So Australian troops in Afghanistan kill civilians and are now facing charges. It’s called accountability, something sorely lacking in Western societies at war for decades.
Sydney’s Daily Telegraph, a top quality Murdoch quality that regularly writes about refugees stealing our jobs, women and sand, thinks it’s bloody outrageous in an editorial today:
In the early days of the campaign in Afghanistan, we were introduced to a new phrase: “asymmetrical warfare” – the relative imbalance between the methods and tactics used by the Taliban and other murdering fundamentalists and the tactics used by coalition forces, including Australian troops, who are constrained by various laws and conventions. In short, we conduct war by the rules. The Taliban do not.
The dangers of this imbalance exist not only for the women and children used as shields by Taliban insurgents, or for the Afghan civilians targeted by fundamentalist suicide bombers. Dangers also exist for Australian soldiers who are caught in gun battles with Taliban operatives using civilians as cover.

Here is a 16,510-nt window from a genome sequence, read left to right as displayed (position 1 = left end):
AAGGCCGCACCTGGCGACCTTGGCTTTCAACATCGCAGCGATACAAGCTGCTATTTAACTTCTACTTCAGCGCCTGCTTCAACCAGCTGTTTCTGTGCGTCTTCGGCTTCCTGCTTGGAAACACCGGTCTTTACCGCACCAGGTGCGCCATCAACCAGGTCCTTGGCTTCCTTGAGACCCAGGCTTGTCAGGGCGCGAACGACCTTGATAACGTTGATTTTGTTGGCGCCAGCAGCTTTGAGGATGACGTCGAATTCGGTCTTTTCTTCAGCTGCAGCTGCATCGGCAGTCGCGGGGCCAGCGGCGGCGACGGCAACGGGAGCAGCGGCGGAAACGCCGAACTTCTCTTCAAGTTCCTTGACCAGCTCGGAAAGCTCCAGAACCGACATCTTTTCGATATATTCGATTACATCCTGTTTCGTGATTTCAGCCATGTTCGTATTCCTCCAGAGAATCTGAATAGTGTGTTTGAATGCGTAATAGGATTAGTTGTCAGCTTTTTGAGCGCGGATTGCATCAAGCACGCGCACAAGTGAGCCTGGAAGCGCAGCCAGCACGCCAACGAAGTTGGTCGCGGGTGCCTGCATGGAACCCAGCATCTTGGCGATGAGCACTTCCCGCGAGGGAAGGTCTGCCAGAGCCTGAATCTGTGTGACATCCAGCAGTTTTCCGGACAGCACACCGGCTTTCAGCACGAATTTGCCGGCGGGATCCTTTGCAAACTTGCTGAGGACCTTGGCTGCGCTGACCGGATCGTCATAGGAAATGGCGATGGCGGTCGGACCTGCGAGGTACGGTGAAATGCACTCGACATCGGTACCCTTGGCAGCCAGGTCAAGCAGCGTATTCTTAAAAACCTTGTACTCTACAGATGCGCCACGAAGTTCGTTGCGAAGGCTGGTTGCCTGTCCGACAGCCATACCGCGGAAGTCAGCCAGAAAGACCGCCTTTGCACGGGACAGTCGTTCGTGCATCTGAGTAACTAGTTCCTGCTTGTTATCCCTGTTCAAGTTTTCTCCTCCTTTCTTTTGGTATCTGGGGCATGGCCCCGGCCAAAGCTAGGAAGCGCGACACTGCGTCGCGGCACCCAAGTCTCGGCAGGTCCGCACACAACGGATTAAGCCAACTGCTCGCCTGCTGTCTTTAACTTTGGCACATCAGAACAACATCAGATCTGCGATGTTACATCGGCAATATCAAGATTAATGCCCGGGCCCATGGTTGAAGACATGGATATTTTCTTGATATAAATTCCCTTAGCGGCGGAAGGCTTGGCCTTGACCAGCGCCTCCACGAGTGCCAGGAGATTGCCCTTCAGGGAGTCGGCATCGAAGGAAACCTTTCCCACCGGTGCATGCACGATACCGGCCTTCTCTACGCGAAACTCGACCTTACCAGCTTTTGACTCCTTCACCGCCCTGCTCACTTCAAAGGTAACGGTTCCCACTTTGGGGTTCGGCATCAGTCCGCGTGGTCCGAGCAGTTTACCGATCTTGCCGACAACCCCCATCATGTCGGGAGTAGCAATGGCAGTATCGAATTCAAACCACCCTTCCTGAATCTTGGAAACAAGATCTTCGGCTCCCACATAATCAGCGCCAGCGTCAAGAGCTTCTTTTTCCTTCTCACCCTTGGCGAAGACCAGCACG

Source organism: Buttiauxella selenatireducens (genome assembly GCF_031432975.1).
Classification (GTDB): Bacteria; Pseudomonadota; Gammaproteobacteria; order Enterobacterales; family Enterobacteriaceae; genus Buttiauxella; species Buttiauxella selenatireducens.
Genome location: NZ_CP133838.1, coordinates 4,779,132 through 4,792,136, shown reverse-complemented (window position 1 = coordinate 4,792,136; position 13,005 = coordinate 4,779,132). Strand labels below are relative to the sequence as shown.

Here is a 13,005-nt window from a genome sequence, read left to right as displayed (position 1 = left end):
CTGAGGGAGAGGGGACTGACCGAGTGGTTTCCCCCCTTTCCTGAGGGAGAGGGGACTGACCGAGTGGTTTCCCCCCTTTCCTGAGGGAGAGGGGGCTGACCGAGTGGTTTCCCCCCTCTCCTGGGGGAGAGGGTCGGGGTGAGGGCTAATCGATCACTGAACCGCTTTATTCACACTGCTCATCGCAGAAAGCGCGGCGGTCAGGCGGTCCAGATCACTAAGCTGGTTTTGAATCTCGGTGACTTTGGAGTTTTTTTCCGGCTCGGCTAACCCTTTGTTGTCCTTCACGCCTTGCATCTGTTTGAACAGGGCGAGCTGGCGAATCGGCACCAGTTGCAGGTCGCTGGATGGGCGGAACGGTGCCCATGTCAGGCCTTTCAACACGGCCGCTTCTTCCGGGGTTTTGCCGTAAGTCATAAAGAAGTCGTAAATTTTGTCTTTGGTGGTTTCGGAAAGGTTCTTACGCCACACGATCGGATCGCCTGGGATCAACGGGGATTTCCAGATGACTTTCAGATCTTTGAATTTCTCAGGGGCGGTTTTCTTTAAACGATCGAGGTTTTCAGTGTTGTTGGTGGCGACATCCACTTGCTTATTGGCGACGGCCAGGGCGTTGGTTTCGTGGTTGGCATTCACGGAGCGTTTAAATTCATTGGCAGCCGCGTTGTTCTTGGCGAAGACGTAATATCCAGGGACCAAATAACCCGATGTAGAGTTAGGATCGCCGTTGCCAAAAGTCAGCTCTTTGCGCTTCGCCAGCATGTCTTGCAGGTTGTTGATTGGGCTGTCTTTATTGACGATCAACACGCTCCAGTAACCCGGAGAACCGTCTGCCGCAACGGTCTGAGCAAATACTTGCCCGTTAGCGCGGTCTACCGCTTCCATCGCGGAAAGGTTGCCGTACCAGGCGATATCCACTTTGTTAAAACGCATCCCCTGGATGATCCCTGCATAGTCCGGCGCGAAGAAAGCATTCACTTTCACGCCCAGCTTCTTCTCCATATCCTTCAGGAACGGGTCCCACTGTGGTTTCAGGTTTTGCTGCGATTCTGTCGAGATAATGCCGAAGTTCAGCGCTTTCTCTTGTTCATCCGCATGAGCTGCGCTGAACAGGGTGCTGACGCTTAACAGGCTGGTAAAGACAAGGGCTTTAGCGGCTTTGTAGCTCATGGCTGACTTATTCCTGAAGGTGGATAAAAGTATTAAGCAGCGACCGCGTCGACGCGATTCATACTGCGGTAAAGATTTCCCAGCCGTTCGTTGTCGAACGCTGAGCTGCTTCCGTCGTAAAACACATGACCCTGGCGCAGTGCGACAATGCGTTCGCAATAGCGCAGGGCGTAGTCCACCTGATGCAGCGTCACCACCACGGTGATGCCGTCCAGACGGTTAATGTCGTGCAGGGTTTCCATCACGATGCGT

And the danger extends beyond the immediate threat of death and injury.
Our soldiers also face the danger of legal action arising from the unique and distressing circumstances that arise when fighting an utterly amoral opponent.
Three soldiers have been charged following the deaths of five Afghan children in 2009. Those deaths remain a tragedy.
That charges have been laid by our own military against the soldiers is obscene.
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As two of the soldiers said in a statement: “It should not be forgotten that the casualties were ultimately caused by the callous and reckless act of an insurgent who chose to repeatedly fire upon us at extreme close range from within a room he knew contained women and children.”
That’s the reality of combat in Afghanistan. By charging the three soldiers, the military is giving strength to the vicious and inhuman tactics of our enemy.